An influx of cash has followed an influx of newcomers to Simcoe County.
Language data released last month as part of the 2021 census illustrates the number of Simcoe County residents whose first language is not English or French has increased by 40.5 per cent since 2016.
There were 2,290 immigrants who landed directly in Simcoe County in 2021, which is a sharp increase from 605 in 2020, according to county statistics.
During Tuesday’s committee of the whole meeting of County of Simcoe council, councillors received a report outlining changes to an agreement between the county’s Local Immigration Partnership (LIP) program and Immigration, Refugees and Citizenship Canada (IRCC) that will see $63,588 in new funds funnelled into the program in 2022/23 to support the increase in new immigrants landing in Simcoe County.
“This has increased our capacity on a few fronts,” said Sandra Lee, manager of community programs with the County of Simcoe. “It means we’ll be able to do more work with private-sector employers.”
“We have seen an increased volume of activity in Simcoe County. Immigrants arrive (here) through different pathways,” she said.
The new funding will add to $206,000 the LIP program already receives annually through the partnership. The amendment provides the first substantial increase in funding to the LIP since annual cutbacks took place between 2014 and 2021.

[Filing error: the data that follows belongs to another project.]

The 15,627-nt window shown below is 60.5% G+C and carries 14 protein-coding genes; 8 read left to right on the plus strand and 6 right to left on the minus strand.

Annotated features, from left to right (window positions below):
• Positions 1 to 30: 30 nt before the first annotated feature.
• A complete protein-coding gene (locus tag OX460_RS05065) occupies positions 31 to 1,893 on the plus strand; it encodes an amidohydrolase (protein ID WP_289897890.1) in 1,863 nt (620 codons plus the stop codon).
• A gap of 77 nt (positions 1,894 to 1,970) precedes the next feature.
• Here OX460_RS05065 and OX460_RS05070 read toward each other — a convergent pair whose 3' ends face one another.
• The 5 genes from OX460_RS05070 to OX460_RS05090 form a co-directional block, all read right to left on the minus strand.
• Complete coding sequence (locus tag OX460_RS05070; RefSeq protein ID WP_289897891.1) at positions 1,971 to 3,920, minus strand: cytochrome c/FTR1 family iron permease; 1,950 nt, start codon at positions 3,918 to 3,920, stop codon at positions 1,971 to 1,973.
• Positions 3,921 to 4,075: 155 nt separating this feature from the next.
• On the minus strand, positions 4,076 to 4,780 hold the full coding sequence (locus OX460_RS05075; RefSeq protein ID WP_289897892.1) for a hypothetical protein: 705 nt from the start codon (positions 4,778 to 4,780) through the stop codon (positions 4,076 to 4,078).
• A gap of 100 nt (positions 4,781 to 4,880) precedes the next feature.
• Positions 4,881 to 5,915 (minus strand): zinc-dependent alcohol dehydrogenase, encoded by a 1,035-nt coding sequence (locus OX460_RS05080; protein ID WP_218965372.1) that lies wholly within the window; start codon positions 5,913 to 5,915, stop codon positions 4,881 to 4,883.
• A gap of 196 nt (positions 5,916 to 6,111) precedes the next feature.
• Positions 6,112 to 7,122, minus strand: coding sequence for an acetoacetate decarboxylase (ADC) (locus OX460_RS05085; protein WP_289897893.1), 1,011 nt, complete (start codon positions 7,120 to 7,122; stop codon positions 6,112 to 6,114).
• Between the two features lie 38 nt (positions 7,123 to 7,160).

The current agreement funds activities such as hosting meetings of the LIP council, co-ordinating activities for new immigrants to the area, holding discussions on diversity and newcomer integration and organizing events such as the annual Newcomer Recognition Awards and the #ITSTARTS campaign.
Under the amended agreement, the LIP will also be responsible to organize a new event in March 2023 called Week of Welcome (WOW), hold employer consultations to include their input into the 2023 Community Settlement Strategy and run a private-sector pilot project for the 2023 #ITSTARTS campaign.
Earlier this summer, Lee says the county did an immigrant survey where they asked newcomers about their experiences, challenges and successes when moving into Simcoe County.
Out of that survey, Lee said 48 per cent of respondents said one of their biggest challenges was finding a job in Simcoe County.
“Finding an employer that recognized their international credentials was a challenge,” said Lee. “There’s a lot of work to be done to facilitate the transition of immigrant talent into our workplaces.”